White Collar Crime

The Federal Bureau of Investigation (“FBI”) defines white-collar crimes as “those illegal acts which are characterized by deceit, concealment, or violation of trust and which are not dependent upon the application or threat of physical force or violence. Individuals and organizations commit these acts to obtain money, property, or services; to avoid the payment or loss of money or services; or to secure personal or business advantage.”1 According to the FBI, white-collar crimes are conservatively estimated to cost the United States economy more than $300 billion annually.2

Some of the most common white-collar offenses include: bank fraud, commercial bribery, embezzlement, government corruption, healthcare fraud, insider trading, insurance fraud, bankruptcy fraud, Internet and computer fraud, mail fraud, money laundering, securities fraud, illegal kickbacks, tax evasion, telemarketing fraud, and bribery.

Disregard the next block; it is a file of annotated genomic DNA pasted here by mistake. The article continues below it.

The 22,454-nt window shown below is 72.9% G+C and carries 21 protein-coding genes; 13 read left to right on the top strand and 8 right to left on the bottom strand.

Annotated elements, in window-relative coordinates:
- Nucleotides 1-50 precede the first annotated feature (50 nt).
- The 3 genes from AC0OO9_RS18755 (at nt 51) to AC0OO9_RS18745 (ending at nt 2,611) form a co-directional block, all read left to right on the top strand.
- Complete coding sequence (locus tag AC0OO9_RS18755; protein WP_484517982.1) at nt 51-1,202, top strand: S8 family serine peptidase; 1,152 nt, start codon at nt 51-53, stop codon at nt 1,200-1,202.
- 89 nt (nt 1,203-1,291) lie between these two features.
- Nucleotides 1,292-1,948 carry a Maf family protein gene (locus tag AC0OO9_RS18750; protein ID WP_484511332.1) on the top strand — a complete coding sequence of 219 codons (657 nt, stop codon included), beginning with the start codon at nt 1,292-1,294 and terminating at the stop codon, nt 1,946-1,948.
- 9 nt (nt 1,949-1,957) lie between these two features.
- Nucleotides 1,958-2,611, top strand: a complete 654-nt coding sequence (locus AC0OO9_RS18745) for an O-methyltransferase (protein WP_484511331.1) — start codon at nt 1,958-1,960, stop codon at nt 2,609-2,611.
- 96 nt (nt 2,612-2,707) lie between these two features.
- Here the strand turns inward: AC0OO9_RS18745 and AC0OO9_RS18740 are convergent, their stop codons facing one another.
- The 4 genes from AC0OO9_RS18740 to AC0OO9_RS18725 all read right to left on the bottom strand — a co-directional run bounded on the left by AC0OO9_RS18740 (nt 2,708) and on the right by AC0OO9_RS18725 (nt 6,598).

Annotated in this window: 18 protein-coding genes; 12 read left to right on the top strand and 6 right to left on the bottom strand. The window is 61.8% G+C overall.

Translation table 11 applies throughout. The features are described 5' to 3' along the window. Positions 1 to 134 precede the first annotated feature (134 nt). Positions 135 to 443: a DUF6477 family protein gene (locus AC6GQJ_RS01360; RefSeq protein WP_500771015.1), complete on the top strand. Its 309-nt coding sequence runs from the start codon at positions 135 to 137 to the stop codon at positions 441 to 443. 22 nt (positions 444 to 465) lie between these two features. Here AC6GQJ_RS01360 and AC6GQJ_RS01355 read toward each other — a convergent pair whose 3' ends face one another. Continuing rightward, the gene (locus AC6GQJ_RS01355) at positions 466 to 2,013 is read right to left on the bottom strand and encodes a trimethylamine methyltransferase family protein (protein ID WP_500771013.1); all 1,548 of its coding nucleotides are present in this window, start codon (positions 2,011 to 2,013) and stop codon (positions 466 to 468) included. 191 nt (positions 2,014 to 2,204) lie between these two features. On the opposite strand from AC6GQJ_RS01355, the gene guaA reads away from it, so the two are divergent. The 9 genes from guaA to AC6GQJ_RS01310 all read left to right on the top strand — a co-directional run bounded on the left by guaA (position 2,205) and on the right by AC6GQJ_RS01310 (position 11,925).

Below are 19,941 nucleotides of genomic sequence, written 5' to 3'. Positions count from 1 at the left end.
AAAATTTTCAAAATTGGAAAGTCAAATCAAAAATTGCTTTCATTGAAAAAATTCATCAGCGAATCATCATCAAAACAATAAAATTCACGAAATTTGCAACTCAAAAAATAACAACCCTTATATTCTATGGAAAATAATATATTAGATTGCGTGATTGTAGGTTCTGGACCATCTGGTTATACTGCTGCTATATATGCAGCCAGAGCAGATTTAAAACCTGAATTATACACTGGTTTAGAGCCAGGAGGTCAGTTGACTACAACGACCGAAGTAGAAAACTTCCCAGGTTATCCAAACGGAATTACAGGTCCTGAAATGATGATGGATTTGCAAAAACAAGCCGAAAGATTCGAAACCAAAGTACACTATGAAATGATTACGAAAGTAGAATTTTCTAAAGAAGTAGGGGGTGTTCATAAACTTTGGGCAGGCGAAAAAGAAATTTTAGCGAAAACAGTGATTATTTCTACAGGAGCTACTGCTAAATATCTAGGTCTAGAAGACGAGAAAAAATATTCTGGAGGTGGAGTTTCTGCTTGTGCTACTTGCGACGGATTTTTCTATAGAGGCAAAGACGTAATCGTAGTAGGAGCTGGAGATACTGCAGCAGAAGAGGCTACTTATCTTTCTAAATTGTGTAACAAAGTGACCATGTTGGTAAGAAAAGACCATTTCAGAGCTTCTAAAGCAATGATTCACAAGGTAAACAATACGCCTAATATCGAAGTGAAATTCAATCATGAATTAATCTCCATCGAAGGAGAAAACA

White-collar crimes are the subject of both state and federal legislation. Investigations and enforcement of such crimes are usually handled by several federal agencies, including the FBI, the Internal Revenue Service, the Secret Service, U.S. Customs, the Environmental Protection Agency, and the Securities and Exchange Commission. Furthermore, most states have their own state agencies for actively investigating and enforcing such crimes at both the state and local level.

At Boone Beale, we have over one-hundred (100) years of combined experience representing individuals and businesses charged with white-collar offenses. Our attorneys have successfully handled hundreds of white-collar cases, from simple misdemeanors to complex, multi-million dollar cases involving CEOs and CFOs of major organizations. Our attorneys thrive on applying cutting-edge legal analysis in crafting the best possible defense for clients charged with such crimes.

If you have been charged or are under investigation for such acts it is imperative that you seek out informed counsel for your best options. Do not wait to retain counsel until after meeting with law enforcement. Call us now to determine the best strategy or options for a defense to the charges. If a charge is imminent it is often very important that we get involved pre-indictment to control the type or number of charges brought by the prosecution.